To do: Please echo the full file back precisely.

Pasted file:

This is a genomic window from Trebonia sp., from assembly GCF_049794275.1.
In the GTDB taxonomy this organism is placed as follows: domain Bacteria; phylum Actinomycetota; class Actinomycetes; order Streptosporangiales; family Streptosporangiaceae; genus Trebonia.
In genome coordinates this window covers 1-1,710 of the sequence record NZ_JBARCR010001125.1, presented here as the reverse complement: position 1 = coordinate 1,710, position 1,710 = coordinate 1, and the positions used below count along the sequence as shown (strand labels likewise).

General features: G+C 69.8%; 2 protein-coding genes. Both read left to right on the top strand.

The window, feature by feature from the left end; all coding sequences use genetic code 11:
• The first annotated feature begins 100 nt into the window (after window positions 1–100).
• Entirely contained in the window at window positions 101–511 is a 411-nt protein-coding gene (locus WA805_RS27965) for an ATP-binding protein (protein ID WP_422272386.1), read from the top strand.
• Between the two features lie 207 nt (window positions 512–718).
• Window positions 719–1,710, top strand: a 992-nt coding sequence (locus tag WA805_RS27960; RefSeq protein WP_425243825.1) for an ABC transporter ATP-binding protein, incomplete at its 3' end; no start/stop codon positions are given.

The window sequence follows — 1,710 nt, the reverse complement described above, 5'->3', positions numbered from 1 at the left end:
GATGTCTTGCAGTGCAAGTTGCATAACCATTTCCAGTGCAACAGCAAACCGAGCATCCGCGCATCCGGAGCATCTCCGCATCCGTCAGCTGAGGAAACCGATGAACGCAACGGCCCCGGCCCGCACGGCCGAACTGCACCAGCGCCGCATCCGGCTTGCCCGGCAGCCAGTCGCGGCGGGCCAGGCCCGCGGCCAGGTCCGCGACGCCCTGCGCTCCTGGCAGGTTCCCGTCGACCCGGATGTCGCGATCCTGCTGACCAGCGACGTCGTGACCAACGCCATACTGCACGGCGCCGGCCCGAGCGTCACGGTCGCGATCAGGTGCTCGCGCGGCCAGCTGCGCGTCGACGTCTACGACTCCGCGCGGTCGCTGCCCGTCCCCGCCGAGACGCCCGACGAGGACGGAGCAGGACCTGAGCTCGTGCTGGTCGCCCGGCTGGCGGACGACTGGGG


This is a genomic window from Trebonia sp., from assembly GCF_049794275.1.
In the GTDB taxonomy this organism is placed as follows: domain Bacteria; phylum Actinomycetota; class Actinomycetes; order Streptosporangiales; family Streptosporangiaceae; genus Trebonia.
In genome coordinates this window covers 1-1,710 of the sequence record NZ_JBARCR010001125.1, presented here as the reverse complement: position 1 = coordinate 1,710, position 1,710 = coordinate 1, and the positions used below count along the sequence as shown (strand labels likewise).

General features: G+C 69.8%; 2 protein-coding genes. Both read left to right on the top strand.

The window, feature by feature from the left end; all coding sequences use genetic code 11:
• The first annotated feature begins 100 nt into the window (after window positions 1–100).
• Entirely contained in the window at window positions 101–511 is a 411-nt protein-coding gene (locus WA805_RS27965) for an ATP-binding protein (protein ID WP_422272386.1), read from the top strand.
• Between the two features lie 207 nt (window positions 512–718).
• Window positions 719–1,710, top strand: a 992-nt coding sequence (locus tag WA805_RS27960; RefSeq protein WP_425243825.1) for an ABC transporter ATP-binding protein, incomplete at its 3' end; no start/stop codon positions are given.

The window sequence follows — 1,710 nt, the reverse complement described above, 5'->3', positions numbered from 1 at the left end:
GATGTCTTGCAGTGCAAGTTGCATAACCATTTCCAGTGCAACAGCAAACCGAGCATCCGCGCATCCGGAGCATCTCCGCATCCGTCAGCTGAGGAAACCGATGAACGCAACGGCCCCGGCCCGCACGGCCGAACTGCACCAGCGCCGCATCCGGCTTGCCCGGCAGCCAGTCGCGGCGGGCCAGGCCCGCGGCCAGGTCCGCGACGCCCTGCGCTCCTGGCAGGTTCCCGTCGACCCGGATGTCGCGATCCTGCTGACCAGCGACGTCGTGACCAACGCCATACTGCACGGCGCCGGCCCGAGCGTCACGGTCGCGATCAGGTGCTCGCGCGGCCAGCTGCGCGTCGACGTCTACGACTCCGCGCGGTCGCTGCCCGTCCCCGCCGAGACGCCCGACGAGGACGGAGCAGGACCTGAGCTCGTGCTGGTCGCCCGGCTGGCGGACGACTGGGG